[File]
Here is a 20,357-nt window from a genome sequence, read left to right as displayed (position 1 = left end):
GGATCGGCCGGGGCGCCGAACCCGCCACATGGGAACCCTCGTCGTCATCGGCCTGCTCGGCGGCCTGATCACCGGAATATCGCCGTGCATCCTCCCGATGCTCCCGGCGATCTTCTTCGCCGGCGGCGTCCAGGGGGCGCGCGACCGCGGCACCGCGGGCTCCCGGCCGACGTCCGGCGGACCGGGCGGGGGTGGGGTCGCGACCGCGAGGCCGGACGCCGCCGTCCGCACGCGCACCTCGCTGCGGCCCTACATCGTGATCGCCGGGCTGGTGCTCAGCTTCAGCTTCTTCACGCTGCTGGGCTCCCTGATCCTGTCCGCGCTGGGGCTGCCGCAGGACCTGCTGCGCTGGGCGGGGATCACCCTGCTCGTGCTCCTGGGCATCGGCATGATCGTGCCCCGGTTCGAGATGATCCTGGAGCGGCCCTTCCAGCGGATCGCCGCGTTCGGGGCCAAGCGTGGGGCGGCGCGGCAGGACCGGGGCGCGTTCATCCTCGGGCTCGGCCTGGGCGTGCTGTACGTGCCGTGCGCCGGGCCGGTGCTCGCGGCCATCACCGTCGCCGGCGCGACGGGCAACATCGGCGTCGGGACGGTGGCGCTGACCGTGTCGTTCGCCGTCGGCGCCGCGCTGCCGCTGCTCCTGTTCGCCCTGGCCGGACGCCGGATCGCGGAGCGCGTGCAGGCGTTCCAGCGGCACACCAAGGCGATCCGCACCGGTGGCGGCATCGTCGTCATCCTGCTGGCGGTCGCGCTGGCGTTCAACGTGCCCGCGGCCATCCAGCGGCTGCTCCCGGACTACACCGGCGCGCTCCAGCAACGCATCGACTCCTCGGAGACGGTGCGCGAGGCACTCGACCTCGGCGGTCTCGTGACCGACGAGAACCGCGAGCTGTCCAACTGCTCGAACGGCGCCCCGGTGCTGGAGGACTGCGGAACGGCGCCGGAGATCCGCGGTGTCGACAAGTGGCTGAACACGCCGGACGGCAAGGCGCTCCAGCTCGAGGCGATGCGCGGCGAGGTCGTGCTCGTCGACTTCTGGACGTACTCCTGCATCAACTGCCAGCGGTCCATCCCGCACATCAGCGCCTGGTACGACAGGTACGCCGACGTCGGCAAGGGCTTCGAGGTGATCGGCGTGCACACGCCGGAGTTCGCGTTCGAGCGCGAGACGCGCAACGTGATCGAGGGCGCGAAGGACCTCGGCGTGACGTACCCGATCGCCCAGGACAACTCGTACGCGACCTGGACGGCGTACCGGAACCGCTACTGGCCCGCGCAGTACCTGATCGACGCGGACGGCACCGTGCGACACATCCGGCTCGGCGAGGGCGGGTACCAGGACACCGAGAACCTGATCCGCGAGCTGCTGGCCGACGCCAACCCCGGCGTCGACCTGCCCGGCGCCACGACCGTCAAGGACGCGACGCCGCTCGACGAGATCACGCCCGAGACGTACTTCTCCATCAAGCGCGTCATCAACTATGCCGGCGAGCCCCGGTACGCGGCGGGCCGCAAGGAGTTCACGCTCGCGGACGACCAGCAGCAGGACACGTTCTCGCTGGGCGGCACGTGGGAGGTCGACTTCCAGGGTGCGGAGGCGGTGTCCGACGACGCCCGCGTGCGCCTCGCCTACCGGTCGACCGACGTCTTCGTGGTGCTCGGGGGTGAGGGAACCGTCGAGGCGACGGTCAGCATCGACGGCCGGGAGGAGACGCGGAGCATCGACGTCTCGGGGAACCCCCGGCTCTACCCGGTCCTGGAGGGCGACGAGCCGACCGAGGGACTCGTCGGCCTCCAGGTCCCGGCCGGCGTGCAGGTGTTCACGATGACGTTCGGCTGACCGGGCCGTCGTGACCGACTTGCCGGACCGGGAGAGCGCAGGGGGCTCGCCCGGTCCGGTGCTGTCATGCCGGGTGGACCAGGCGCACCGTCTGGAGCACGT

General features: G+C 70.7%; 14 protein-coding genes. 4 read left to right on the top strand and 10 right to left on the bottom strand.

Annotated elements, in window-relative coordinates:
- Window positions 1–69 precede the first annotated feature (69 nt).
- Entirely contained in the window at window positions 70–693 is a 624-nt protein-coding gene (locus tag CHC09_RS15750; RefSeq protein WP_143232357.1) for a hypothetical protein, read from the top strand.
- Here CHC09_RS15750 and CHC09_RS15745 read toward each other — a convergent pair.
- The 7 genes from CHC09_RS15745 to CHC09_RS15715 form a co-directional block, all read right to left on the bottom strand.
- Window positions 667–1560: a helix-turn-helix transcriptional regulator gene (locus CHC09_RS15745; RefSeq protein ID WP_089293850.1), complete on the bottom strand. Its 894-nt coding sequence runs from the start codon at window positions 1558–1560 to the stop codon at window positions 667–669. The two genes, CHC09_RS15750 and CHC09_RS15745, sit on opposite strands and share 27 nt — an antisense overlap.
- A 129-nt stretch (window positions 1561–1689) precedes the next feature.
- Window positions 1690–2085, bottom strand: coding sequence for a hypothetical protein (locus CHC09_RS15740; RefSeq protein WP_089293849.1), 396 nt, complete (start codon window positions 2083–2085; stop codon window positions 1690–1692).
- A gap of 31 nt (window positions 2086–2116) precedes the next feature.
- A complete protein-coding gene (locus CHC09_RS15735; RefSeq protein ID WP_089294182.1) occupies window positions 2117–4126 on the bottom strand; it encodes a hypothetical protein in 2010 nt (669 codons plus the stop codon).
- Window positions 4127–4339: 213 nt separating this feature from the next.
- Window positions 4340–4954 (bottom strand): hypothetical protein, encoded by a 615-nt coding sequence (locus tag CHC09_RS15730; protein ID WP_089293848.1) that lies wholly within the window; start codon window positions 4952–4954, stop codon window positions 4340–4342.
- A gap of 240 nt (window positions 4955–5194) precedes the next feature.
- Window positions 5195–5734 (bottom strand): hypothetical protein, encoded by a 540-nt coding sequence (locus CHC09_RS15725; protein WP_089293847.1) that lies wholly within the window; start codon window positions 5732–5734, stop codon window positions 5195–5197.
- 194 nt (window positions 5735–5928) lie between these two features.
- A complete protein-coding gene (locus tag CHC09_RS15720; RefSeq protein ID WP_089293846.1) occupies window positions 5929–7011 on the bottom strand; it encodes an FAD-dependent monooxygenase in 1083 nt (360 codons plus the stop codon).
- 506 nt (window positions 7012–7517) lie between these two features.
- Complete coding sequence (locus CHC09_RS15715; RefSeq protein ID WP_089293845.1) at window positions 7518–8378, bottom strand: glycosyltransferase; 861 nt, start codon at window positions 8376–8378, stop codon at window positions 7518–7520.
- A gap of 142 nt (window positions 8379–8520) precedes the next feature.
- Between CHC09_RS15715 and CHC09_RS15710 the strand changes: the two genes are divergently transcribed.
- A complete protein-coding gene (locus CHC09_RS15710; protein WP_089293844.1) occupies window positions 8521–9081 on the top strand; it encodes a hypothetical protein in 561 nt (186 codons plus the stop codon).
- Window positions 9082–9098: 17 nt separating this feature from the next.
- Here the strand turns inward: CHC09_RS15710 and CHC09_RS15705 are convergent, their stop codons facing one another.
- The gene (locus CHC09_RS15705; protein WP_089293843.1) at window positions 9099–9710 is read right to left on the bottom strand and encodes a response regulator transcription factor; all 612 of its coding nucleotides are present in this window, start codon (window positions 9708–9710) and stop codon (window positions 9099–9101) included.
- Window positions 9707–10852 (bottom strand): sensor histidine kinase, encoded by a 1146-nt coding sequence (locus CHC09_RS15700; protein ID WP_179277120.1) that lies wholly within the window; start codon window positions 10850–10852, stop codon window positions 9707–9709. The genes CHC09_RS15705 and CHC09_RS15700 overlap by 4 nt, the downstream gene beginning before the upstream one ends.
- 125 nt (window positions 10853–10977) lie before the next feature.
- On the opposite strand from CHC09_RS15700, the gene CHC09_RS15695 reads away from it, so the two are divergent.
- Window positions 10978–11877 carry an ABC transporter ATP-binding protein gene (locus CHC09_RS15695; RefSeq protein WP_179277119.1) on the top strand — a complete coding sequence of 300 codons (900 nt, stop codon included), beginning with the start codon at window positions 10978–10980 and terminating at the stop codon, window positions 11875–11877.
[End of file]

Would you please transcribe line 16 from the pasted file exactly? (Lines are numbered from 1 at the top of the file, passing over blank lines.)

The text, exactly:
- A gap of 240 nt (window positions 4955–5194) precedes the next feature.